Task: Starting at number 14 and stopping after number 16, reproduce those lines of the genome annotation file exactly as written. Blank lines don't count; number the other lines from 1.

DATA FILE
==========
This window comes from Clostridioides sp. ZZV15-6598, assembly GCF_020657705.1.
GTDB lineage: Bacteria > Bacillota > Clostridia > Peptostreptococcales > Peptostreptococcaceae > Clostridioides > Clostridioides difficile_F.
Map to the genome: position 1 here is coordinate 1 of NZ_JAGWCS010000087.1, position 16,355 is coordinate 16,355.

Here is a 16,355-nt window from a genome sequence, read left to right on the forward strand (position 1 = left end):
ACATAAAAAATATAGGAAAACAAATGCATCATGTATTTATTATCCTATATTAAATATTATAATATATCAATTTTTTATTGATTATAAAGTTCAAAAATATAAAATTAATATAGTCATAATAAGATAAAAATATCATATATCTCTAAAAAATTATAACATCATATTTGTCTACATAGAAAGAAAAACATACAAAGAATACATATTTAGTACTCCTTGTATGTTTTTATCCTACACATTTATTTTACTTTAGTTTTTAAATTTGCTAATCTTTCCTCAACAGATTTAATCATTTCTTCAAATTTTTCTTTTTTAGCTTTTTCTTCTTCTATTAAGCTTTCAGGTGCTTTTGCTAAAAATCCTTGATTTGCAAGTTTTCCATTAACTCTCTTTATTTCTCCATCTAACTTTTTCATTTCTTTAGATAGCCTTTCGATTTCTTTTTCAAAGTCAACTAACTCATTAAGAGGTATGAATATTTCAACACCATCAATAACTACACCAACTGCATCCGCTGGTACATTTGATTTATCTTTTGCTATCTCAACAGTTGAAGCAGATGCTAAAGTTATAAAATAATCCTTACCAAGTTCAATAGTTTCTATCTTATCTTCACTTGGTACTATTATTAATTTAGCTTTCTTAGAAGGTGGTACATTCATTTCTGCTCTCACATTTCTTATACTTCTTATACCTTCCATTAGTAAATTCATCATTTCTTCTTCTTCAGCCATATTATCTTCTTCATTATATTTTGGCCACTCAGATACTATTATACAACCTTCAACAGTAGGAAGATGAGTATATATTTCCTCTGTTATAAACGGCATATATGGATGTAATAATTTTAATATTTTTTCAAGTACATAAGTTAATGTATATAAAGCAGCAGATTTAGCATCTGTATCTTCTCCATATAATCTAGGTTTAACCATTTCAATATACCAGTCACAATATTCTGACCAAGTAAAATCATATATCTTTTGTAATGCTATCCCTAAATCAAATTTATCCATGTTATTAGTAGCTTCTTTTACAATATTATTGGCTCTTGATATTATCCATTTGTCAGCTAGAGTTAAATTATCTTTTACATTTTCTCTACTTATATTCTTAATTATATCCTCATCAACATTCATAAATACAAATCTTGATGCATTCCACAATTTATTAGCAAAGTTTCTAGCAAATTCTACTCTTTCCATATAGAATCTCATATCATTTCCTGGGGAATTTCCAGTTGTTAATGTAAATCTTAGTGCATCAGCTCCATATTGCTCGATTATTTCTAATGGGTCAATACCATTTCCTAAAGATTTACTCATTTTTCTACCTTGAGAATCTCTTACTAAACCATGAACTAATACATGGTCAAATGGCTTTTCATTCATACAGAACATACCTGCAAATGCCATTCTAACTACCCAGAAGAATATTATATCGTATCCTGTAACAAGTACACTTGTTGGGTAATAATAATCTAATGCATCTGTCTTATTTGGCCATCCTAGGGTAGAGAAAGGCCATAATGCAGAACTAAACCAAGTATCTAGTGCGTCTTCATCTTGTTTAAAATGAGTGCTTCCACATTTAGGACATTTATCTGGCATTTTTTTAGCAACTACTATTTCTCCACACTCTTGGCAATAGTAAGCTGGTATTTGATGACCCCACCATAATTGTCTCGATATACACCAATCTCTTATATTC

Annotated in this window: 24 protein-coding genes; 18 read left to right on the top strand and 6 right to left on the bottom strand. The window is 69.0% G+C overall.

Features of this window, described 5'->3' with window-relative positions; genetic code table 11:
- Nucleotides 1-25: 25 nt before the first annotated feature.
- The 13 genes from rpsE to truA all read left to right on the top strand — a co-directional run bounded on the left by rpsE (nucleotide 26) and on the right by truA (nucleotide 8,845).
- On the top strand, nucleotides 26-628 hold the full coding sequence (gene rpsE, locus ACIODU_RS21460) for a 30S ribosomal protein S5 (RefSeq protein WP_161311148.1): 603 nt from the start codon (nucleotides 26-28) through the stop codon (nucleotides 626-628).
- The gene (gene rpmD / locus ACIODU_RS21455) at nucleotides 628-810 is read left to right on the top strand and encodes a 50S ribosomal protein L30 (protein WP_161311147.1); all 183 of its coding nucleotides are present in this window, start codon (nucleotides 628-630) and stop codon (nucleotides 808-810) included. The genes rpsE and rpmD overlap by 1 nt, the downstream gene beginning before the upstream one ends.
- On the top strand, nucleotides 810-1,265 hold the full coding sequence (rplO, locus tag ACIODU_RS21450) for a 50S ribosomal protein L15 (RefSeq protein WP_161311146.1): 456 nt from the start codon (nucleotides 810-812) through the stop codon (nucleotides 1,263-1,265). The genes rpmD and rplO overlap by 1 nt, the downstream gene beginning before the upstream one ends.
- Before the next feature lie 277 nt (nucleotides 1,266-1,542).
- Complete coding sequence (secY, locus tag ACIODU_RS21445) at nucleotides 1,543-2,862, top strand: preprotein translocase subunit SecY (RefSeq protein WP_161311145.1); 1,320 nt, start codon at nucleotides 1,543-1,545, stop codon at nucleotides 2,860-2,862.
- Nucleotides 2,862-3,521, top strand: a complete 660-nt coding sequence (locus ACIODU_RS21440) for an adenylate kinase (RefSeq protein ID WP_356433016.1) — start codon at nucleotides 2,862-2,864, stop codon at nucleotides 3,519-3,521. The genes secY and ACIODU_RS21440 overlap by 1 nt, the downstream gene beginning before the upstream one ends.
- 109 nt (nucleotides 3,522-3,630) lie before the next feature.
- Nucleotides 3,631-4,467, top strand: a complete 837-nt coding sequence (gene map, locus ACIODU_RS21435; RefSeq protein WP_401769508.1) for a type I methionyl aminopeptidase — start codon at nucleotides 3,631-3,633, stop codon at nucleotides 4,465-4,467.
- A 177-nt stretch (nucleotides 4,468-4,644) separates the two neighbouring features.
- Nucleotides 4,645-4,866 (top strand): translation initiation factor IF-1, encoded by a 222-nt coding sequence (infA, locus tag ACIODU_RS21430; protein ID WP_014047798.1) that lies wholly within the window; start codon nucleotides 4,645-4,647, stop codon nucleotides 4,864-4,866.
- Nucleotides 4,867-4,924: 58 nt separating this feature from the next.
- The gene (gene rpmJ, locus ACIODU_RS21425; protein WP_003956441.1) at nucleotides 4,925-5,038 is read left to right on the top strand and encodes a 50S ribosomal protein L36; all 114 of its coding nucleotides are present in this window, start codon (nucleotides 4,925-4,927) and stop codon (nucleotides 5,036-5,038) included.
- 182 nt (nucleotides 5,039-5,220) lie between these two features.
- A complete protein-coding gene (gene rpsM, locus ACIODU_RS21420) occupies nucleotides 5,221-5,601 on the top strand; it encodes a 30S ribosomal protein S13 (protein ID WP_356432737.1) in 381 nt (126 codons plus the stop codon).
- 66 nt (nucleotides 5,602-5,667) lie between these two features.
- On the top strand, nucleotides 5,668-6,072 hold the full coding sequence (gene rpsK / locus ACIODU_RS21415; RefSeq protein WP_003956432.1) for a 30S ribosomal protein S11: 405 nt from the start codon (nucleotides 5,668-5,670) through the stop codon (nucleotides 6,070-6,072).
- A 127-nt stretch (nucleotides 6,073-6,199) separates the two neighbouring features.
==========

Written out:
- Complete coding sequence (secY, locus tag ACIODU_RS21445) at nucleotides 1,543-2,862, top strand: preprotein translocase subunit SecY (RefSeq protein WP_161311145.1); 1,320 nt, start codon at nucleotides 1,543-1,545, stop codon at nucleotides 2,860-2,862.
- Nucleotides 2,862-3,521, top strand: a complete 660-nt coding sequence (locus ACIODU_RS21440) for an adenylate kinase (RefSeq protein ID WP_356433016.1) — start codon at nucleotides 2,862-2,864, stop codon at nucleotides 3,519-3,521. The genes secY and ACIODU_RS21440 overlap by 1 nt, the downstream gene beginning before the upstream one ends.
- 109 nt (nucleotides 3,522-3,630) lie before the next feature.